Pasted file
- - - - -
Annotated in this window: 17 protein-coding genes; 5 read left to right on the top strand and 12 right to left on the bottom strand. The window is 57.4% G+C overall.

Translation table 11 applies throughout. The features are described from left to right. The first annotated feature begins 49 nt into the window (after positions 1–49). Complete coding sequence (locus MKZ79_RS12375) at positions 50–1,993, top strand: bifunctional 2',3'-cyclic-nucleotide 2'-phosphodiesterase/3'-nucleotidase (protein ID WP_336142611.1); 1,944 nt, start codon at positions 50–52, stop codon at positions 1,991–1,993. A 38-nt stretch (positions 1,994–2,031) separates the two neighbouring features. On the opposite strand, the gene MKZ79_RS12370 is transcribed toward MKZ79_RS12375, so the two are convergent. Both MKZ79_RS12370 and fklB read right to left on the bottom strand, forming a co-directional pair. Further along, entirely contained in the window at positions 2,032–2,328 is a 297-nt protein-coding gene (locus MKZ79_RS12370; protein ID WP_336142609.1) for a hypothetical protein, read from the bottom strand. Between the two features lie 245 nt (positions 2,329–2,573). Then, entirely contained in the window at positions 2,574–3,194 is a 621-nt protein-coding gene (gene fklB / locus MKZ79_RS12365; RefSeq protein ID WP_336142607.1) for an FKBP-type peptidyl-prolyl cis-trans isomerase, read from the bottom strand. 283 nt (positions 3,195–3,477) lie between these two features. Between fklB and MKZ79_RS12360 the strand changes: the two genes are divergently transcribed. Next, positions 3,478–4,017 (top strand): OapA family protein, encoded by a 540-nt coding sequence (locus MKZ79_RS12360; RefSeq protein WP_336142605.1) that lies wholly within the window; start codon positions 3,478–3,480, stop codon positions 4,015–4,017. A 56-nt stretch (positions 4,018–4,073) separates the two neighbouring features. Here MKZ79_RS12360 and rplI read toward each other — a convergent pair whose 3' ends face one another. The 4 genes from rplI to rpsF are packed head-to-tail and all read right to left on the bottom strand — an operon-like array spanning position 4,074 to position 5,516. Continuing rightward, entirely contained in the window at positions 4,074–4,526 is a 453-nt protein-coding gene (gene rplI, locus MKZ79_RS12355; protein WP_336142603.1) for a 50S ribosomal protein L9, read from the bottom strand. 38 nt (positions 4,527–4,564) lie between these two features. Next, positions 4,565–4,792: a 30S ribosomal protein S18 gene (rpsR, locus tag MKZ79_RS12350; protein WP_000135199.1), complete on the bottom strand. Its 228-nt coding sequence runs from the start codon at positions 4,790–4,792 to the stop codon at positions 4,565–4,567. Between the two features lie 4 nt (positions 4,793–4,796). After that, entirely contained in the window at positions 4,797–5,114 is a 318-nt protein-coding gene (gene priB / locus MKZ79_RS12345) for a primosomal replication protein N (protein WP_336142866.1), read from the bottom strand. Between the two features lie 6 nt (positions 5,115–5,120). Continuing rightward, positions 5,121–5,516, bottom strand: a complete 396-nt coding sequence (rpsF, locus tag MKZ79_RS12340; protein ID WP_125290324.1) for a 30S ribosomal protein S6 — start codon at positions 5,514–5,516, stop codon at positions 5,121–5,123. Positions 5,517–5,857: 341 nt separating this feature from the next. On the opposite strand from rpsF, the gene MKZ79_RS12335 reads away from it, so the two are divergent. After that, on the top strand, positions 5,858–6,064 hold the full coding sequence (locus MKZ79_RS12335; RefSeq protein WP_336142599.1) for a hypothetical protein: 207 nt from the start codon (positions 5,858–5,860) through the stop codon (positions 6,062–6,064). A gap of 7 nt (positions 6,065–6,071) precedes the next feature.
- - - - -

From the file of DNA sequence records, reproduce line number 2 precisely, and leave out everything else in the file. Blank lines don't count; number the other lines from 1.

Translation table 11 applies throughout. The features are described from left to right. The first annotated feature begins 49 nt into the window (after positions 1–49). Complete coding sequence (locus MKZ79_RS12375) at positions 50–1,993, top strand: bifunctional 2',3'-cyclic-nucleotide 2'-phosphodiesterase/3'-nucleotidase (protein ID WP_336142611.1); 1,944 nt, start codon at positions 50–52, stop codon at positions 1,991–1,993. A 38-nt stretch (positions 1,994–2,031) separates the two neighbouring features. On the opposite strand, the gene MKZ79_RS12370 is transcribed toward MKZ79_RS12375, so the two are convergent. Both MKZ79_RS12370 and fklB read right to left on the bottom strand, forming a co-directional pair. Further along, entirely contained in the window at positions 2,032–2,328 is a 297-nt protein-coding gene (locus MKZ79_RS12370; protein ID WP_336142609.1) for a hypothetical protein, read from the bottom strand. Between the two features lie 245 nt (positions 2,329–2,573). Then, entirely contained in the window at positions 2,574–3,194 is a 621-nt protein-coding gene (gene fklB / locus MKZ79_RS12365; RefSeq protein ID WP_336142607.1) for an FKBP-type peptidyl-prolyl cis-trans isomerase, read from the bottom strand. 283 nt (positions 3,195–3,477) lie between these two features. Between fklB and MKZ79_RS12360 the strand changes: the two genes are divergently transcribed. Next, positions 3,478–4,017 (top strand): OapA family protein, encoded by a 540-nt coding sequence (locus MKZ79_RS12360; RefSeq protein WP_336142605.1) that lies wholly within the window; start codon positions 3,478–3,480, stop codon positions 4,015–4,017. A 56-nt stretch (positions 4,018–4,073) separates the two neighbouring features. Here MKZ79_RS12360 and rplI read toward each other — a convergent pair whose 3' ends face one another. The 4 genes from rplI to rpsF are packed head-to-tail and all read right to left on the bottom strand — an operon-like array spanning position 4,074 to position 5,516. Continuing rightward, entirely contained in the window at positions 4,074–4,526 is a 453-nt protein-coding gene (gene rplI, locus MKZ79_RS12355; protein WP_336142603.1) for a 50S ribosomal protein L9, read from the bottom strand. 38 nt (positions 4,527–4,564) lie between these two features. Next, positions 4,565–4,792: a 30S ribosomal protein S18 gene (rpsR, locus tag MKZ79_RS12350; protein WP_000135199.1), complete on the bottom strand. Its 228-nt coding sequence runs from the start codon at positions 4,790–4,792 to the stop codon at positions 4,565–4,567. Between the two features lie 4 nt (positions 4,793–4,796). After that, entirely contained in the window at positions 4,797–5,114 is a 318-nt protein-coding gene (gene priB / locus MKZ79_RS12345) for a primosomal replication protein N (protein WP_336142866.1), read from the bottom strand. Between the two features lie 6 nt (positions 5,115–5,120). Continuing rightward, positions 5,121–5,516, bottom strand: a complete 396-nt coding sequence (rpsF, locus tag MKZ79_RS12340; protein ID WP_125290324.1) for a 30S ribosomal protein S6 — start codon at positions 5,514–5,516, stop codon at positions 5,121–5,123. Positions 5,517–5,857: 341 nt separating this feature from the next. On the opposite strand from rpsF, the gene MKZ79_RS12335 reads away from it, so the two are divergent. After that, on the top strand, positions 5,858–6,064 hold the full coding sequence (locus MKZ79_RS12335; RefSeq protein WP_336142599.1) for a hypothetical protein: 207 nt from the start codon (positions 5,858–5,860) through the stop codon (positions 6,062–6,064). A gap of 7 nt (positions 6,065–6,071) precedes the next feature.